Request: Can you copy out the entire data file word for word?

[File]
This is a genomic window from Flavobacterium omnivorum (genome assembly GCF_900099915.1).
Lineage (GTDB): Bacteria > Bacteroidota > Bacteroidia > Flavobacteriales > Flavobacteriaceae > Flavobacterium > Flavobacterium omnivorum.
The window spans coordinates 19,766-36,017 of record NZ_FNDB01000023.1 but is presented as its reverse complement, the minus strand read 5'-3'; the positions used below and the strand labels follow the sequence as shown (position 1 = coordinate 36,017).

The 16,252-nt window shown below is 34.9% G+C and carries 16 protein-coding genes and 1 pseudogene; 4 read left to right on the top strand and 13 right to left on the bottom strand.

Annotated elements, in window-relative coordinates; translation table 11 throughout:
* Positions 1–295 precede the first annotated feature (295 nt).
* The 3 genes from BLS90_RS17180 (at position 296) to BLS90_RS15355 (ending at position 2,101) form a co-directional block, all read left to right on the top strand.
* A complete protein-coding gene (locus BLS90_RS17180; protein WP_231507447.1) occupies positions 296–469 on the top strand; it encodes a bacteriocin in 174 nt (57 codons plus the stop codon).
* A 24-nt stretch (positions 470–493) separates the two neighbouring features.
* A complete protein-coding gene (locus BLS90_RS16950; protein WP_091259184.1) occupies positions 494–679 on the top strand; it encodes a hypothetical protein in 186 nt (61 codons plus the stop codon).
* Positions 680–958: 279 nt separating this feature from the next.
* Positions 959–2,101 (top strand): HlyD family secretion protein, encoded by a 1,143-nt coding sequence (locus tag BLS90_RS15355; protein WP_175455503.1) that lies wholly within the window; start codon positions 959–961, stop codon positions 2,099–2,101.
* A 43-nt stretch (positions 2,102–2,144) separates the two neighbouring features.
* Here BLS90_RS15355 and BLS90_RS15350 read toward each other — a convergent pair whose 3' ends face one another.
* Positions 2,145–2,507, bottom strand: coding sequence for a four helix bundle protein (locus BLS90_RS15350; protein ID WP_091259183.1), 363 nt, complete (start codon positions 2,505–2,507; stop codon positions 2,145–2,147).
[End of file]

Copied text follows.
This is a genomic window from Flavobacterium omnivorum (genome assembly GCF_900099915.1).
Lineage (GTDB): Bacteria > Bacteroidota > Bacteroidia > Flavobacteriales > Flavobacteriaceae > Flavobacterium > Flavobacterium omnivorum.
The window spans coordinates 19,766-36,017 of record NZ_FNDB01000023.1 but is presented as its reverse complement, the minus strand read 5'-3'; the positions used below and the strand labels follow the sequence as shown (position 1 = coordinate 36,017).

The 16,252-nt window shown below is 34.9% G+C and carries 16 protein-coding genes and 1 pseudogene; 4 read left to right on the top strand and 13 right to left on the bottom strand.

Annotated elements, in window-relative coordinates; translation table 11 throughout:
* Positions 1–295 precede the first annotated feature (295 nt).
* The 3 genes from BLS90_RS17180 (at position 296) to BLS90_RS15355 (ending at position 2,101) form a co-directional block, all read left to right on the top strand.
* A complete protein-coding gene (locus BLS90_RS17180; protein WP_231507447.1) occupies positions 296–469 on the top strand; it encodes a bacteriocin in 174 nt (57 codons plus the stop codon).
* A 24-nt stretch (positions 470–493) separates the two neighbouring features.
* A complete protein-coding gene (locus BLS90_RS16950; protein WP_091259184.1) occupies positions 494–679 on the top strand; it encodes a hypothetical protein in 186 nt (61 codons plus the stop codon).
* Positions 680–958: 279 nt separating this feature from the next.
* Positions 959–2,101 (top strand): HlyD family secretion protein, encoded by a 1,143-nt coding sequence (locus tag BLS90_RS15355; protein WP_175455503.1) that lies wholly within the window; start codon positions 959–961, stop codon positions 2,099–2,101.
* A 43-nt stretch (positions 2,102–2,144) separates the two neighbouring features.
* Here BLS90_RS15355 and BLS90_RS15350 read toward each other — a convergent pair whose 3' ends face one another.
* Positions 2,145–2,507, bottom strand: coding sequence for a four helix bundle protein (locus BLS90_RS15350; protein ID WP_091259183.1), 363 nt, complete (start codon positions 2,505–2,507; stop codon positions 2,145–2,147).